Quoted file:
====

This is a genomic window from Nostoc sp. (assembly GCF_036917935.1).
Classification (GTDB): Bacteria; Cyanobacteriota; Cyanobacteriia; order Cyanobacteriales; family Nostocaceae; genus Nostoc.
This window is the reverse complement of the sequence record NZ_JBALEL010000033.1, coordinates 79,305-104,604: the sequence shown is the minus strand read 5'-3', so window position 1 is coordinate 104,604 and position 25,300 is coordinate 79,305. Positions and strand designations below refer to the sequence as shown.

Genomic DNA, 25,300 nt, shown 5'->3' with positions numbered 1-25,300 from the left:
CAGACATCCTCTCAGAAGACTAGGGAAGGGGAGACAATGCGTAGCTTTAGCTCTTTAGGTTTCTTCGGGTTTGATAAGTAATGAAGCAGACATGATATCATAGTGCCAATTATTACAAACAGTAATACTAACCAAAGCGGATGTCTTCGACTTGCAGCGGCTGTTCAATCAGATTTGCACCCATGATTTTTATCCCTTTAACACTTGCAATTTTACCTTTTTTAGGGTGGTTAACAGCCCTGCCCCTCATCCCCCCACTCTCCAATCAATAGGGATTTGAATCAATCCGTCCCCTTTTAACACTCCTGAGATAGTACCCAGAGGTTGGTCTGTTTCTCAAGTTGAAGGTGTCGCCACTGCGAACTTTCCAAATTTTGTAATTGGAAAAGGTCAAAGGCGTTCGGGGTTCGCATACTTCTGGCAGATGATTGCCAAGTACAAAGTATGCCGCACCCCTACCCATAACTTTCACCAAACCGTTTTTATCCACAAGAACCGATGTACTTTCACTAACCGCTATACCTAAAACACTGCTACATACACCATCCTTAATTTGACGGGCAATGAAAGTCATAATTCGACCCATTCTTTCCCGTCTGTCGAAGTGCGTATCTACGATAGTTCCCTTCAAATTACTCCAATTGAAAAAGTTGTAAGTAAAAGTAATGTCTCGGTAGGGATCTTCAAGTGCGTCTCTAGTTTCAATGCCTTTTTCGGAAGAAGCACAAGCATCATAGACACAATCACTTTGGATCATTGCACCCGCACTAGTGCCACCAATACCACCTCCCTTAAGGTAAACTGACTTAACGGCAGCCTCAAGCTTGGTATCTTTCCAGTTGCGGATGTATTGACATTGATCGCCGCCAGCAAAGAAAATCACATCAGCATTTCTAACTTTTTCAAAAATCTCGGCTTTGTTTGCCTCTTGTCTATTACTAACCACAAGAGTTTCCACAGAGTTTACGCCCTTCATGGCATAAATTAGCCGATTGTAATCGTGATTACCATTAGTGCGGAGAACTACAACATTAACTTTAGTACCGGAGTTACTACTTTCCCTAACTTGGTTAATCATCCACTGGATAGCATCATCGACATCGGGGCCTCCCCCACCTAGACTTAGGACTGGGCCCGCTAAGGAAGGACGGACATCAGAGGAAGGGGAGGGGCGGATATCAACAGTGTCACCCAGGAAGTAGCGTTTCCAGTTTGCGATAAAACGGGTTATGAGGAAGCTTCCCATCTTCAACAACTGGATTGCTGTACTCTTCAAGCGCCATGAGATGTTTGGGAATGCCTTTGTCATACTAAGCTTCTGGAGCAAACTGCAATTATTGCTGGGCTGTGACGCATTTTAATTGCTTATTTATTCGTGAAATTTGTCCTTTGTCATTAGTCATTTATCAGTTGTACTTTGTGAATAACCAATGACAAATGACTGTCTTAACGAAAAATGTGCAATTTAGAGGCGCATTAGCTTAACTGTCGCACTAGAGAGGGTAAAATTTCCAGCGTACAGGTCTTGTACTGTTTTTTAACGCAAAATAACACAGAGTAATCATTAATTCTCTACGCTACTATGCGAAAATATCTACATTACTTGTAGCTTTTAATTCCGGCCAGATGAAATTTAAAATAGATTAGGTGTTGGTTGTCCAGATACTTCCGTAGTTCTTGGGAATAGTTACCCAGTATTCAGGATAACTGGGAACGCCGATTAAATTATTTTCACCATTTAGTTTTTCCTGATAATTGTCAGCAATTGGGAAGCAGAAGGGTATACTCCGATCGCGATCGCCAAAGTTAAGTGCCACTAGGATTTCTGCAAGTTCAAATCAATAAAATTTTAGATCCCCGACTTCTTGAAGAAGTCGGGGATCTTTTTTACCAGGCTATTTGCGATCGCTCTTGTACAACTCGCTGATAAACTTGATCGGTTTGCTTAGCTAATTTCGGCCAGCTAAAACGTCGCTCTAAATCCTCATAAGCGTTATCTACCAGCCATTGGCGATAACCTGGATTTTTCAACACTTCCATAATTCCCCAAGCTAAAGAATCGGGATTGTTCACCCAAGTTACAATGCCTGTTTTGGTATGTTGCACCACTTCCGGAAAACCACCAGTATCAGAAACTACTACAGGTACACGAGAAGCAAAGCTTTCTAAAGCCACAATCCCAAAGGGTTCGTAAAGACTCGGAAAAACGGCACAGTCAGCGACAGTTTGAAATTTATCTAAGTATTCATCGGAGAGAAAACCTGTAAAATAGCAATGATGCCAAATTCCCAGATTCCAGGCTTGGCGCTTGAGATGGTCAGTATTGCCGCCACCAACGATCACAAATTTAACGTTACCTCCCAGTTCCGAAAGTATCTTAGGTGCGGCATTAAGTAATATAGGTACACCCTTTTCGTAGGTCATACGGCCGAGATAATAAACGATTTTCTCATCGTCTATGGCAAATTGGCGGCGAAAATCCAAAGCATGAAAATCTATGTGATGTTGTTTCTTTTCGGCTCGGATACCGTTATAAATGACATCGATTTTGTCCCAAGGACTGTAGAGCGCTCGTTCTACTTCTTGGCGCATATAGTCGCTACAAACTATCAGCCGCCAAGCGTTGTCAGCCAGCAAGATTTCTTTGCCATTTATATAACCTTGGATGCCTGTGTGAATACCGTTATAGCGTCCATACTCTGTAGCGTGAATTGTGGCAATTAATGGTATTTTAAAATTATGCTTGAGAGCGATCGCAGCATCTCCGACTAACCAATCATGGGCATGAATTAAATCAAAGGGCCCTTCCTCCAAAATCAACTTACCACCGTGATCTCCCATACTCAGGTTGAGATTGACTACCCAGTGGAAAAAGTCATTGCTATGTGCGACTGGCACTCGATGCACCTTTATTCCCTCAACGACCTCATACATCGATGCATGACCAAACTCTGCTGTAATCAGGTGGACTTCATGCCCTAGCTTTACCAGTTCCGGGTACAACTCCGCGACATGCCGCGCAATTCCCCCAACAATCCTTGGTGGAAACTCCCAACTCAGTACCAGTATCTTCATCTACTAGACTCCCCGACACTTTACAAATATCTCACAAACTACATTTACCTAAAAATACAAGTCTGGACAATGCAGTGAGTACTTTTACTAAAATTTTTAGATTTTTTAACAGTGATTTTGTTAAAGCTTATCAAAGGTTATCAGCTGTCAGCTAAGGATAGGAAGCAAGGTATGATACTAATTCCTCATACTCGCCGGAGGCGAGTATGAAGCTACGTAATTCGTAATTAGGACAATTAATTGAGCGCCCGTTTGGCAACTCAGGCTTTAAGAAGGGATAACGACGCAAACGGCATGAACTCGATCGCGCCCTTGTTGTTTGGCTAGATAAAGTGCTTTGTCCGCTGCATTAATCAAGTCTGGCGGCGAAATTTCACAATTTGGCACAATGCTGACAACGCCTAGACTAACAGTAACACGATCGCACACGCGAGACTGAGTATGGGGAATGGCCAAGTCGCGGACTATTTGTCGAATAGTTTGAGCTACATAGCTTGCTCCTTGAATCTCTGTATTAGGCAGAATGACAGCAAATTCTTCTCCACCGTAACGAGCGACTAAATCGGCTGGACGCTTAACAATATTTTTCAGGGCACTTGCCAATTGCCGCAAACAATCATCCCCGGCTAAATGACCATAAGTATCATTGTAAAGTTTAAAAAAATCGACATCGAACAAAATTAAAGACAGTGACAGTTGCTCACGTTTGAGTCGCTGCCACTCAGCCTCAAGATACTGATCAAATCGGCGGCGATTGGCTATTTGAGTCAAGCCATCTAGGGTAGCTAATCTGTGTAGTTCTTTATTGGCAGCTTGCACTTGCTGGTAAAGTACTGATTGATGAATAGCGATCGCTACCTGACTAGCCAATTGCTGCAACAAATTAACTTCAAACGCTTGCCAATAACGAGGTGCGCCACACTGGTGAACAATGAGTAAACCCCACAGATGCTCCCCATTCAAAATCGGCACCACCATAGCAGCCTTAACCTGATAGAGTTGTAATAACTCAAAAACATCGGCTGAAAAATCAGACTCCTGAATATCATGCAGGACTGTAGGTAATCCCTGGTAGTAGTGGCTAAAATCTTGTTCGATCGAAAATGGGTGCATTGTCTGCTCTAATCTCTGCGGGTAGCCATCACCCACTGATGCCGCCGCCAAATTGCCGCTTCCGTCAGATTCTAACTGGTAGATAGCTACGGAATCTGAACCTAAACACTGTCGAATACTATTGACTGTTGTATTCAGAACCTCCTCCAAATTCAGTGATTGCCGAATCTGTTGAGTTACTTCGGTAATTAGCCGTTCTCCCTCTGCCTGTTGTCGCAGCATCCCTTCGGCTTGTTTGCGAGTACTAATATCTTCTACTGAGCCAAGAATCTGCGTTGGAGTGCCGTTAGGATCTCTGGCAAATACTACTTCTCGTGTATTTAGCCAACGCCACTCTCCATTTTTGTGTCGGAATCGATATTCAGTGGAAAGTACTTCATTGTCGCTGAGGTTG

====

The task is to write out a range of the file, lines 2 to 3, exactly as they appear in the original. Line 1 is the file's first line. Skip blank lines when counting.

Classification (GTDB): Bacteria; Cyanobacteriota; Cyanobacteriia; order Cyanobacteriales; family Nostocaceae; genus Nostoc.
This window is the reverse complement of the sequence record NZ_JBALEL010000033.1, coordinates 79,305-104,604: the sequence shown is the minus strand read 5'-3', so window position 1 is coordinate 104,604 and position 25,300 is coordinate 79,305. Positions and strand designations below refer to the sequence as shown.